Despite the prevailing assumption that gender equality exists in Israel and the feminst struggle has achieved its goals, and therefore there is no longer need for feminism (Triger, 2011), manifestations of oppression and marginalization of women of various social groups keep occurring, sustaining the need for struggle, including in the field of art. The first part of this essay deals with one of the most common practices in feminist activism (in art and in general), namely raising awareness for gender inequality and targeted action for change in the public space. The second part deals with the fight for visibility and representation in the public space; the third deals with collective artistic action by women, and the fourth with the most intense crossing of boundaries—from the domestic–communal space onto the legislature and government institutions, found in Jerusalem in the Israeli case.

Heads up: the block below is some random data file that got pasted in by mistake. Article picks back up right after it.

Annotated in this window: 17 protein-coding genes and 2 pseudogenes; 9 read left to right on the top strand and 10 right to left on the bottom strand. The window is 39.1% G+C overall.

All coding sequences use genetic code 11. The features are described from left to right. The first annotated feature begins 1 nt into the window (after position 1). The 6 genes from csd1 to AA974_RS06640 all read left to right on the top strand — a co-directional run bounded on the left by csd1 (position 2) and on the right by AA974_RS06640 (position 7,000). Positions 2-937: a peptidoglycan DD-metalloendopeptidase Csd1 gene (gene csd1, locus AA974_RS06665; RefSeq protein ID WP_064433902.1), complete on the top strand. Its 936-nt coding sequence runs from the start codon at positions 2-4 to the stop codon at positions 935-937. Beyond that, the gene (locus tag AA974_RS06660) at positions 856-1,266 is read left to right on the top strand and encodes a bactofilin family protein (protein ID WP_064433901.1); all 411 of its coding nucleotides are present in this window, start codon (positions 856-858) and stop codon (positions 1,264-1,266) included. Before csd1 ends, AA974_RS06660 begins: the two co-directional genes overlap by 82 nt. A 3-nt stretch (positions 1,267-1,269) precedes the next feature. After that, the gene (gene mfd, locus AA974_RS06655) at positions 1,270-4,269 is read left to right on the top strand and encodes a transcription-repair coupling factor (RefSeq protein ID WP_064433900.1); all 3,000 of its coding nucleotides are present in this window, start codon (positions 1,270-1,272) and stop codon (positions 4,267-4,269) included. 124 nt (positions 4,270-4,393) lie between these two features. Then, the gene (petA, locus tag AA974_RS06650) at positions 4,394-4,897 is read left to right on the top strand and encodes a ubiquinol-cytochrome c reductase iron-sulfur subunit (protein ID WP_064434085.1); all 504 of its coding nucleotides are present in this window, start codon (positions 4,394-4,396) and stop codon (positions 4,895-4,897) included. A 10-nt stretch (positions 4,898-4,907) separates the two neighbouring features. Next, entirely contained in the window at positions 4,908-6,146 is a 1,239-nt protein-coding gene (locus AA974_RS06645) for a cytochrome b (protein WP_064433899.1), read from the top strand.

The outlook leading the analysis and discussion in this essay is Bourdieu’s notion of art as an independent field, influenced by other fields that exist in the world, with interconnected processes, power relations and mechanisms that influence the field of art and are influenced by it (Bourdieu, 1993). This notion requires asking questions about the institutions, the organizations and the power relations between all those involved, in order to better understand not only the field, but the artwork itself. In addition, the theoretical framework for this essay combines the reception theory, which oscillates between the two centers of society and art [2], and research methods in social sciences in general and ethnography in particular; the artistic analysis will be conducted within the symbolic and spatial contexts within which the artworks were created (specificity).